The Antique Drums of War
Military History - International History
6 x 9, 232 pp.
4 b&w photos., 1 line drawing.
Pub Date: 05/01/1994
Williams-Ford Texas A&M University Military History Series
  cloth
Price:        $39.50 x

978-0-89096-591-7
  paper
Price:        $18.95 x

978-0-89096-611-2

Published by Texas A&M University Press

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The Antique Drums of War

By James H. McRandle

Why is war, with all its terror and destruction, so seemingly attractive to humankind? The Antique Drums of War provides a deeply thoughtful and provocative consideration of the sources of war: in archaic instincts, social ritual, animal behavior and evolutionary logic, mythmaking, and psychology. It traces the continuity of such aspects of war as unit size, tactics, and the function of uniforms from primitive beginnings through recent wars. The actual experiences of men in battle, drawn from the personal reminiscences of soldiers from various periods of history, give a sense of immediacy to the narrative.

James H. McRandle portrays modern war, despite its dispassionate, computerized brutality, as a kind of ritual that resembles in many of its particulars the ritual of war as practiced since the earliest ages of humanity. But ritual is only one of the characteristics of the institution of war. Mythmaking, psychological techniques, social forces, instinctive responses to fear, and aggressiveness are all martialed and manipulated through ritual to serve war’s purposes.

Some of Mcrandle’s conclusions will be controversial, particularly his argument that warfare served to promote gene flow between separated and isolated groups of Homo erectus and early Homo Sapiens. Throughout, his novel approaches and use of eclectic intellectual perspectives will stimulate those concerned about the possible causes of war and war’s possible remedy.

James H. McRandle, who served as an infantry rifleman in World War II, holds a Ph.D. in history from the University of Minnesota. He has taught European and recent German history at Purdue University and UCLA. His previous publications on National Socialism and German military history led him to the study of the two world wars and the memoirs of veterans, and later to work with prominent ecologists and ethologists on issues of war. He lives now in Bellingham, Washington.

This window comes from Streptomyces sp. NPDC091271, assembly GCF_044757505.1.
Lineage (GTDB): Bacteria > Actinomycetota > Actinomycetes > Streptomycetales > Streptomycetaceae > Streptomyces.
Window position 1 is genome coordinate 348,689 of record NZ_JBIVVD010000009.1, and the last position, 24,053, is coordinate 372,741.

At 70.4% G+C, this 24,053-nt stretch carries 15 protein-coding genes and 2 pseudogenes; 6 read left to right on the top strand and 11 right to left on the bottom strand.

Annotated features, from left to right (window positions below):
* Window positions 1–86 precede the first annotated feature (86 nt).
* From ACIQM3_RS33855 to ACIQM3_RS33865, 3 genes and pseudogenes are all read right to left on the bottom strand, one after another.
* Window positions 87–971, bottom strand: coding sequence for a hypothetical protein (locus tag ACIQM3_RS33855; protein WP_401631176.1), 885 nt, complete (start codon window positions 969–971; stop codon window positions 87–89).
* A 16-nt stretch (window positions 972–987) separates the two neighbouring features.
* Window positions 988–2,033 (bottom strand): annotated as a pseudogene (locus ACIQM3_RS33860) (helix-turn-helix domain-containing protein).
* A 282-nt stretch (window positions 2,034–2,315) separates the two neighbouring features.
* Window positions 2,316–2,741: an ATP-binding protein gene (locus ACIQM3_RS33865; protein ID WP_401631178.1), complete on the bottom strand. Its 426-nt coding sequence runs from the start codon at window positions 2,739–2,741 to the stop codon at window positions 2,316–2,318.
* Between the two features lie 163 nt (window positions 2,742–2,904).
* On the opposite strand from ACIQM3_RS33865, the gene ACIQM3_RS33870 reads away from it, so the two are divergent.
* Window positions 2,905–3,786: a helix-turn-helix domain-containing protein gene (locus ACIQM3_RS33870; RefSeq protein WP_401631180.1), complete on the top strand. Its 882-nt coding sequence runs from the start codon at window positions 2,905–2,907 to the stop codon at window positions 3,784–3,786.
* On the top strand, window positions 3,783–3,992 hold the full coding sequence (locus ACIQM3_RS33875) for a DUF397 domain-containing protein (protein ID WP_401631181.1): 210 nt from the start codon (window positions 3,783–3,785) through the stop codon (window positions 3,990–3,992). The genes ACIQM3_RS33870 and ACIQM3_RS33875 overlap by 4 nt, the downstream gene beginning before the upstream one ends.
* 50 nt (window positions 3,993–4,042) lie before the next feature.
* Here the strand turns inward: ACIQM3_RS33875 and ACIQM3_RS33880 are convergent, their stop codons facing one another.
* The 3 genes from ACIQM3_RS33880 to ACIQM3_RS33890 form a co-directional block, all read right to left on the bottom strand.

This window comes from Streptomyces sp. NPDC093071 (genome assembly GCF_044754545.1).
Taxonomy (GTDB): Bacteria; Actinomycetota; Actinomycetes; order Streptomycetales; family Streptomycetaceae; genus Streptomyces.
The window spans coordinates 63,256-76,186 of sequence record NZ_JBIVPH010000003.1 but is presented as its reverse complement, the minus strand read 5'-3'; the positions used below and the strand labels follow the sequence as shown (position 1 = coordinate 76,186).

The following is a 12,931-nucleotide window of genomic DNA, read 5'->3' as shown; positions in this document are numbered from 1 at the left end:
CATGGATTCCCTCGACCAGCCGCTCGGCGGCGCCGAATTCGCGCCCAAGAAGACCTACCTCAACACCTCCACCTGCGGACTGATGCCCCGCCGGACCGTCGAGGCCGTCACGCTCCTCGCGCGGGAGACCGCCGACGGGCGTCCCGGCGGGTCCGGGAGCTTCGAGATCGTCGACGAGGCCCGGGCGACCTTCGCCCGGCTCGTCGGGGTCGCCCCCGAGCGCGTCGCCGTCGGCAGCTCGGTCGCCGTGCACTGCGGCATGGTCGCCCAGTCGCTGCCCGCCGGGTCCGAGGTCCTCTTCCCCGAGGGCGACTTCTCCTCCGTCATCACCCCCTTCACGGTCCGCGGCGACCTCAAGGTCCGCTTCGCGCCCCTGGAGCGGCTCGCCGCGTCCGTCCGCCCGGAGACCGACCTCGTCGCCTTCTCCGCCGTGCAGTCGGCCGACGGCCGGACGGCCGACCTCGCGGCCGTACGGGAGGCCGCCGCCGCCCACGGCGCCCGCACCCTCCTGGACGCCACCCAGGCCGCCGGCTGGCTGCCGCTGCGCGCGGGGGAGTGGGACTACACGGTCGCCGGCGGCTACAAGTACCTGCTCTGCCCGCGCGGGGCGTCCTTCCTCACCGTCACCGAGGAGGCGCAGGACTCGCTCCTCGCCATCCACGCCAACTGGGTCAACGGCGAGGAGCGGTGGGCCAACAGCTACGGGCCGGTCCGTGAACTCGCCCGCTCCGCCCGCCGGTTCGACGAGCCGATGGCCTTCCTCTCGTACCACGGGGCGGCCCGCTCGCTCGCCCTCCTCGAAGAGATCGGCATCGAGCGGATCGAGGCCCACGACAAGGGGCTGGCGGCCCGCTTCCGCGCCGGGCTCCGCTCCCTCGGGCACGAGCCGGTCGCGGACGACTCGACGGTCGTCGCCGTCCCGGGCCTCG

What Readers Are Saying:

“ . . . a fascinating book. Well written, it is a blend of history, anthropology, ethology, sociology, archaeology, paleontology, psychology, mythology, philosophy, poetry and realism. McRandle’s purpose is to show that war is one of mankind’s four basic institutions developed through history—food sharing, marriage, religion, and war. He proceeds from the question of why men fight to a more or less systematic examination of war throughout history. Concentrating on its perenniality, he examines war as a facet of various cultures, looks at how it evolved, how it was and is organized, and finds it a continuing attraction for humankind.”--Frank E. Vandiver

“ . . . a fascinating book. Well written, it is a blend of history, anthropology, ethology, sociology, archaeology, paleontology, psychology, mythology, philosophy, poetry and realism. McRandle’s purpose is to show that war is one of mankind’s four basic institutions developed through history—food sharing, marriage, religion, and war. He proceeds from the question of why men fight to a more or less systematic examination of war throughout history. Concentrating on its perenniality, he examines war as a facet of various cultures, looks at how it evolved, how it was and is organized, and finds it a continuing attraction for humankind.” --Frank E. Vandiver

“In a cogent and potentially controversial analysis of war, McRandle attempts to discover its causes and find a possible remedy. . . . This analysis is provocative and, at times, disturbing.” --Proceedings

“ . . . bound to raise the hackles of many who argue that war is unnatural and can be avoided.” --Bellingham (WA) Herald

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